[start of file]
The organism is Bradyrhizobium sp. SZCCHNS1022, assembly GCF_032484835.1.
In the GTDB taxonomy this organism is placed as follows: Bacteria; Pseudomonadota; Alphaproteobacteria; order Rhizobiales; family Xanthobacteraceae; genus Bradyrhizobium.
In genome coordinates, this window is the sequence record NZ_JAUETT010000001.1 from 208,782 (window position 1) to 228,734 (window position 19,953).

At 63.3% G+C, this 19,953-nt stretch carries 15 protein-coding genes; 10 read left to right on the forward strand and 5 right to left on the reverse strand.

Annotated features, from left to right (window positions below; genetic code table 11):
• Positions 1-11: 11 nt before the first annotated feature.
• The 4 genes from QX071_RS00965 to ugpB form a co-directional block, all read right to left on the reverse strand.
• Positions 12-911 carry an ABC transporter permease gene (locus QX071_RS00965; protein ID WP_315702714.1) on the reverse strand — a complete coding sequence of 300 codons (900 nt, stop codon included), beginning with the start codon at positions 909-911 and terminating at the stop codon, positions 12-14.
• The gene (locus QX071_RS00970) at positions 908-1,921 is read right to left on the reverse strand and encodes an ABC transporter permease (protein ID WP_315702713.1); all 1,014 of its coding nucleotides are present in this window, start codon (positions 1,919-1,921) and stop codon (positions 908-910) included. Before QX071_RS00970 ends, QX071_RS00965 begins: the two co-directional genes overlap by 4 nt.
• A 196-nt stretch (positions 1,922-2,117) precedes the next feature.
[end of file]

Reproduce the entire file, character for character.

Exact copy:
The organism is Bradyrhizobium sp. SZCCHNS1022, assembly GCF_032484835.1.
In the GTDB taxonomy this organism is placed as follows: Bacteria; Pseudomonadota; Alphaproteobacteria; order Rhizobiales; family Xanthobacteraceae; genus Bradyrhizobium.
In genome coordinates, this window is the sequence record NZ_JAUETT010000001.1 from 208,782 (window position 1) to 228,734 (window position 19,953).

At 63.3% G+C, this 19,953-nt stretch carries 15 protein-coding genes; 10 read left to right on the forward strand and 5 right to left on the reverse strand.

Annotated features, from left to right (window positions below; genetic code table 11):
• Positions 1-11: 11 nt before the first annotated feature.
• The 4 genes from QX071_RS00965 to ugpB form a co-directional block, all read right to left on the reverse strand.
• Positions 12-911 carry an ABC transporter permease gene (locus QX071_RS00965; protein ID WP_315702714.1) on the reverse strand — a complete coding sequence of 300 codons (900 nt, stop codon included), beginning with the start codon at positions 909-911 and terminating at the stop codon, positions 12-14.
• The gene (locus QX071_RS00970) at positions 908-1,921 is read right to left on the reverse strand and encodes an ABC transporter permease (protein ID WP_315702713.1); all 1,014 of its coding nucleotides are present in this window, start codon (positions 1,919-1,921) and stop codon (positions 908-910) included. Before QX071_RS00970 ends, QX071_RS00965 begins: the two co-directional genes overlap by 4 nt.
• A 196-nt stretch (positions 1,922-2,117) precedes the next feature.